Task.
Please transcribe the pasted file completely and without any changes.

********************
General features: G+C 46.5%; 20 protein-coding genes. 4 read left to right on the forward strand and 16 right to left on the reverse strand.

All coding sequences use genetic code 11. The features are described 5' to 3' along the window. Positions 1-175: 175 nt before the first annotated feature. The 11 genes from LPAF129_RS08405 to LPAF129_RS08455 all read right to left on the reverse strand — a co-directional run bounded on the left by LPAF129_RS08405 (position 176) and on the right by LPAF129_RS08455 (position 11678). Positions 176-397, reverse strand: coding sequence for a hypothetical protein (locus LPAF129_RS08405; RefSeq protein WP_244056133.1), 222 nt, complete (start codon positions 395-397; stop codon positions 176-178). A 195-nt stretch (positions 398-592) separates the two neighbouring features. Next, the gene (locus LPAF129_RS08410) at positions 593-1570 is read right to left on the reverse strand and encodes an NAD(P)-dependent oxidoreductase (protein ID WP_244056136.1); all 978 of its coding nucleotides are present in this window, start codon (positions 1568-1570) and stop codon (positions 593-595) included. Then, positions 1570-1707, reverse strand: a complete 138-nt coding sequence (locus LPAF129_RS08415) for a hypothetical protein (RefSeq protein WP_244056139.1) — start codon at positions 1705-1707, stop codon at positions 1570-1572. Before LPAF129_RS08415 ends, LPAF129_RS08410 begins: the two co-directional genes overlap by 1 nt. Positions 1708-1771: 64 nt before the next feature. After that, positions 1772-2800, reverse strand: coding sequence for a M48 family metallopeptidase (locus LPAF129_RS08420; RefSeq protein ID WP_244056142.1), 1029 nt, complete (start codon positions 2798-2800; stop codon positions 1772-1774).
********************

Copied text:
General features: G+C 46.5%; 20 protein-coding genes. 4 read left to right on the forward strand and 16 right to left on the reverse strand.

All coding sequences use genetic code 11. The features are described 5' to 3' along the window. Positions 1-175: 175 nt before the first annotated feature. The 11 genes from LPAF129_RS08405 to LPAF129_RS08455 all read right to left on the reverse strand — a co-directional run bounded on the left by LPAF129_RS08405 (position 176) and on the right by LPAF129_RS08455 (position 11678). Positions 176-397, reverse strand: coding sequence for a hypothetical protein (locus LPAF129_RS08405; RefSeq protein WP_244056133.1), 222 nt, complete (start codon positions 395-397; stop codon positions 176-178). A 195-nt stretch (positions 398-592) separates the two neighbouring features. Next, the gene (locus LPAF129_RS08410) at positions 593-1570 is read right to left on the reverse strand and encodes an NAD(P)-dependent oxidoreductase (protein ID WP_244056136.1); all 978 of its coding nucleotides are present in this window, start codon (positions 1568-1570) and stop codon (positions 593-595) included. Then, positions 1570-1707, reverse strand: a complete 138-nt coding sequence (locus LPAF129_RS08415) for a hypothetical protein (RefSeq protein WP_244056139.1) — start codon at positions 1705-1707, stop codon at positions 1570-1572. Before LPAF129_RS08415 ends, LPAF129_RS08410 begins: the two co-directional genes overlap by 1 nt. Positions 1708-1771: 64 nt before the next feature. After that, positions 1772-2800, reverse strand: coding sequence for a M48 family metallopeptidase (locus LPAF129_RS08420; RefSeq protein ID WP_244056142.1), 1029 nt, complete (start codon positions 2798-2800; stop codon positions 1772-1774).